Scholar Raphaël Lefèvre has published an article titled “The Brotherhood Starts Anew in Syria” which looks at the current status of the Syrian Brotherhood within Syria. The article begins:
August 19, 2013 While the Egyptian Brotherhood makes global headlines and Tunisia’s Ennahda Party struggles to remain in power, very little is publicly known about the state of Syria’s Muslim Brotherhood. In recent weeks, much has been made of the decrease in the group’s influence over the Syrian National Coalition (SNC). In contrast, not a lot has been said on the Brotherhood’s actual influence inside Syria and its strategy for the revolution. How exactly does the movement plan on dealing with recent trends in the conflict, such as the rise of Islamic extremism in opposition ranks?
A series of interviews conducted with prominent Syrian Brotherhood members and other members of the opposition in Istanbul and Beirut reveal that the group is adapting to an increasingly fragmented Syria made up of competing centers of power. But even if it seems to be gaining some traction on the ground through humanitarian assistance, political activism and armed opposition, the Syrian Brotherhood is still facing enormous external and internal challenges.
The Brotherhood makes itself at home ‘We’ll have to deal with two major problems in the coming months and years,’ one member of the Syrian Brotherhood leadership remarked bluntly. ‘The first is to continue to rebuild our structure and, perhaps most importantly, our image [which has been]tainted by 30 years of absence.’
In Syria, membership in the Muslim Brotherhood has been punishable by death since a law was passed to that effect in July 1980. In February 1982, a large-scale regime massacre in the city of Hama led most remaining members to flee to neighboring countries, where they are today estimated to number around 7,000–10,000. ‘The second problem,’ argued the Brotherhood leader, ‘will be to deal with our own internal challenges.’ The thirty-year exile of Brotherhood members has indeed stirred up tension within the group along regional and generational lines. An election to select the next leader is due next year, and it could be a turning point in the group’s future.
It was this simmering tension that led the Brotherhood leadership to agree, early on in the uprisings, on a ‘decentralization’ policy: every regional sub-group forming the core of the Brotherhood would have to decide on the best strategy to return to Syria, rebuild a local following, and contribute to the revolutionary effort.
‘Each ‘province’ of the group started working on its own on funding and, to an extent, on organizing, too,’ explained a young Syrian Brother close to the leadership. This decentralization initially had a positive effect, as it attracted funding from many Syrian businessmen living in the Gulf who are more aligned with regional sub-groups, such as those in Aleppo or Hama, than with the whole Brotherhood leadership. However, because some cities—including Raqqa, Latakia, Dera’a and Deir Ezzor—have fewer members, and therefore less funding, most of the Brotherhood’s reconstruction and relief efforts have thus far focused on some cities more than others. ‘It’s painful for some of us,’ complained a Muslim Brother from the east of Syria, ‘as it ultimately means that the bulk of the group’s funding for charity projects is now centered on Aleppo and Idlib, to the detriment of the rest of the country.’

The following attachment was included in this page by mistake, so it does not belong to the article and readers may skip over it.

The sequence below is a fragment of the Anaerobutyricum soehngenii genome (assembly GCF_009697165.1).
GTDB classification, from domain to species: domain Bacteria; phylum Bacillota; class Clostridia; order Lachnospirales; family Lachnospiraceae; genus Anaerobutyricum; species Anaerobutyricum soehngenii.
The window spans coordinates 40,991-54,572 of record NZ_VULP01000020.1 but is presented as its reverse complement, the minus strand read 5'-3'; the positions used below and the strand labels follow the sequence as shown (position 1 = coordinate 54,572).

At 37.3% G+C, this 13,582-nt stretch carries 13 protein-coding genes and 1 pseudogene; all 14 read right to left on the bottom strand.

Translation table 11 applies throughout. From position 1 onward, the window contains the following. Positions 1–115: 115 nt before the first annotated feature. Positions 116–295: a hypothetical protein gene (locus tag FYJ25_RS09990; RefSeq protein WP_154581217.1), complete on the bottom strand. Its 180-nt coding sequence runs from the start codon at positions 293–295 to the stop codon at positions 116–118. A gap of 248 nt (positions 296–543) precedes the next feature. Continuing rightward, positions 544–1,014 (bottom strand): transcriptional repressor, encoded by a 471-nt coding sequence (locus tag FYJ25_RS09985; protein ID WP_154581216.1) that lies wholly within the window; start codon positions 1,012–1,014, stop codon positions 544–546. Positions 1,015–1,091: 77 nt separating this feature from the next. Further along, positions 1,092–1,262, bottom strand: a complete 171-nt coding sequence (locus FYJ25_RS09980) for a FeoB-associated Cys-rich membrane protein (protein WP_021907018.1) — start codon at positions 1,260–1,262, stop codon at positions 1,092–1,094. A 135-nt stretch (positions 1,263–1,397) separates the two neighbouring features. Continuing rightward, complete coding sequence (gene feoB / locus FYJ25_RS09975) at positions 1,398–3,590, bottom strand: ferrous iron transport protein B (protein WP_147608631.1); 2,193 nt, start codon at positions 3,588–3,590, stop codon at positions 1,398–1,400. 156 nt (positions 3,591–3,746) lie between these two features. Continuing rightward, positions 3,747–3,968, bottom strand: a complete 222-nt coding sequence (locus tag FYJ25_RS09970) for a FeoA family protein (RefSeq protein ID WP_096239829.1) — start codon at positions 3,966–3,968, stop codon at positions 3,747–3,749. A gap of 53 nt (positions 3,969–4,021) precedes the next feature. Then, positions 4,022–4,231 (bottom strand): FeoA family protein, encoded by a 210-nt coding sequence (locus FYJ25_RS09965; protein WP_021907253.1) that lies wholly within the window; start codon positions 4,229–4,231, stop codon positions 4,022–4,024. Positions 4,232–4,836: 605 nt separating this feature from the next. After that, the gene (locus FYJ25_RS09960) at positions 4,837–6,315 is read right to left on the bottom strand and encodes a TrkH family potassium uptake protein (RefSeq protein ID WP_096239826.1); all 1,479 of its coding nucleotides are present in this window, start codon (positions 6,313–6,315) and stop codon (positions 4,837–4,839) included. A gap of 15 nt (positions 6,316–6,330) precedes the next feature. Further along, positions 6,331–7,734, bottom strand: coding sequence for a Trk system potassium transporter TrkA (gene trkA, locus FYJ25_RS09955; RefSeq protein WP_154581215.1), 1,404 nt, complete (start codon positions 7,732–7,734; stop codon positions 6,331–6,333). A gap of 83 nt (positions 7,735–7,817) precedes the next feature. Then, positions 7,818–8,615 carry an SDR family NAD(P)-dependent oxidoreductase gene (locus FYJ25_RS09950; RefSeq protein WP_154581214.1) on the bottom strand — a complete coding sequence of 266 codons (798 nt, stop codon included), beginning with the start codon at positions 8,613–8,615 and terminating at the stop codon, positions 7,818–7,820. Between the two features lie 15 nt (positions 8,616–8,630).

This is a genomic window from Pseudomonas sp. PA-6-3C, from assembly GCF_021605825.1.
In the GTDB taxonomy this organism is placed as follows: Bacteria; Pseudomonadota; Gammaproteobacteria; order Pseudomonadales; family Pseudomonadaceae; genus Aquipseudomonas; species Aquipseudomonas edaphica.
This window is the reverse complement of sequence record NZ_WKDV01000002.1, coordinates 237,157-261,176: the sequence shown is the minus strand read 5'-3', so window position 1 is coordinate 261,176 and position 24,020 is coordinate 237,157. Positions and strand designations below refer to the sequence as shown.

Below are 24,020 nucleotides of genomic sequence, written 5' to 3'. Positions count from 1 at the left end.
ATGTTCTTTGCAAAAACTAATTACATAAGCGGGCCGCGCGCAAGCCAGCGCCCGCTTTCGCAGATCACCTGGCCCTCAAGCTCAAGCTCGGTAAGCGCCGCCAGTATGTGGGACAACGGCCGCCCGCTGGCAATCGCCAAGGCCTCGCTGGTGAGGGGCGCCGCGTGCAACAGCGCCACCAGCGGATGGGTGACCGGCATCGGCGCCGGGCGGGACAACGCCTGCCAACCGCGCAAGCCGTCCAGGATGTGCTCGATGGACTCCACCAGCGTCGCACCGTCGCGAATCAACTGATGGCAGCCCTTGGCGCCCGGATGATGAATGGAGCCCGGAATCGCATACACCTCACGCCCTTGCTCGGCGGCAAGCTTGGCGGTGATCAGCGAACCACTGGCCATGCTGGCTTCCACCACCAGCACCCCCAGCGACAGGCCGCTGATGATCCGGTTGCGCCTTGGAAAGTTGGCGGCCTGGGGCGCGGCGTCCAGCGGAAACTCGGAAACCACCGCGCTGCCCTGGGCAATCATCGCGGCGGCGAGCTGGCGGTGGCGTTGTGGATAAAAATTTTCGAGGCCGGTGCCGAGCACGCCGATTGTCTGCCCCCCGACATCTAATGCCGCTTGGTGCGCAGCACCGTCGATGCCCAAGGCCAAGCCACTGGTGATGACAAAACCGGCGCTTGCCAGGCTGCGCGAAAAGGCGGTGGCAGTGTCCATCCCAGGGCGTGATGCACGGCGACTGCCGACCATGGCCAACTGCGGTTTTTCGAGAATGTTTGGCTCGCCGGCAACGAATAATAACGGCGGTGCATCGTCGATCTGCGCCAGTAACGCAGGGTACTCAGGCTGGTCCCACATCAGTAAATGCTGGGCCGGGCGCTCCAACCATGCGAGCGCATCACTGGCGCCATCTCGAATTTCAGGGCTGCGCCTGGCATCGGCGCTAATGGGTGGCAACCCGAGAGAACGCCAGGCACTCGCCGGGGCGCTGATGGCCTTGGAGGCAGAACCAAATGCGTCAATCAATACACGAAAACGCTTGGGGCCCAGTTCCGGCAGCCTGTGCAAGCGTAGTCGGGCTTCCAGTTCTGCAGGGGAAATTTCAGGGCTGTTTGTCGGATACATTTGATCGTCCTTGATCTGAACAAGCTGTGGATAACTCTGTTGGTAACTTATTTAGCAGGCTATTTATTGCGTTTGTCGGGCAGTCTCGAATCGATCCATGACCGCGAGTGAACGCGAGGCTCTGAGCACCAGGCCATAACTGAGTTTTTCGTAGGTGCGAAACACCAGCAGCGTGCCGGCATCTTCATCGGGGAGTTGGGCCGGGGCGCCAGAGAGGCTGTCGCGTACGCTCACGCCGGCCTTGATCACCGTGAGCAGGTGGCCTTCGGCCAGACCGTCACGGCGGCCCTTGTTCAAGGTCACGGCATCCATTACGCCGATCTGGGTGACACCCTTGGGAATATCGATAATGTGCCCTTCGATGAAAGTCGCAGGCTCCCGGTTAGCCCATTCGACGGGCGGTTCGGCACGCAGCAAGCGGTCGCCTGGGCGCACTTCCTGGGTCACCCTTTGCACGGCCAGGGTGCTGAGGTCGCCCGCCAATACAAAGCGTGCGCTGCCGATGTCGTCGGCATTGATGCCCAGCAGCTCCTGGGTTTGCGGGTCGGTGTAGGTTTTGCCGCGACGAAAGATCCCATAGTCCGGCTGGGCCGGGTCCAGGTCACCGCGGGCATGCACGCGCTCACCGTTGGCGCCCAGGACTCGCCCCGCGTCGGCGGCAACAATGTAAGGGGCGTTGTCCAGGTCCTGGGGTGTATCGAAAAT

In these two cities, the Brotherhood has opened offices for Ataa Relief, its charity wing. For the first time in thirty years, the group is also engaging in political activism on the ground by participating in the provincial and city councils that run the daily affairs in the ‘liberated’ areas of Idlib and Aleppo. But it is its military presence that is increasingly being felt.
Read the rest here.
The GMBDW reported in April that the Syrian Muslim Brotherhood was planning to open offices inside Syria for the first time since it was quashed by then Syrian President Hafez Assad in 1982. In May , we reported that the Syrian Brotherhood had opened direct contact with opposition groups.
The Syrian National Coalition was created in November 2012 and included members from the Syrian National Council (SNC), an earlier group that was dominated by the Muslim Brotherhood. The Global Muslim Brotherhood Daily Report had also identified three SNC leaders that were tied to the U.S. Muslim Brotherhood as well as pointing out that Ghassan Hito, recently chosen by the Syrian National Coalition as its interim Prime Minister, was also part of the U.S. Muslim Brotherhood. The SNC and Global Muslim Brotherhood leader Youssef Qaradawi enjoyed close relations and Moaz Khatib, identified above as the SNC President, is also close to the Syrian Muslim Brotherhood.
Journalist Frederick Deknatel has written an article titled “The Syrian And Egyptian Brotherhoods – Different Histories, Different Outlooks” which looks at some of the differences between the two organizations.
For a comprehensive account of the Syrian Muslim Brotherhood as of 2006, go here.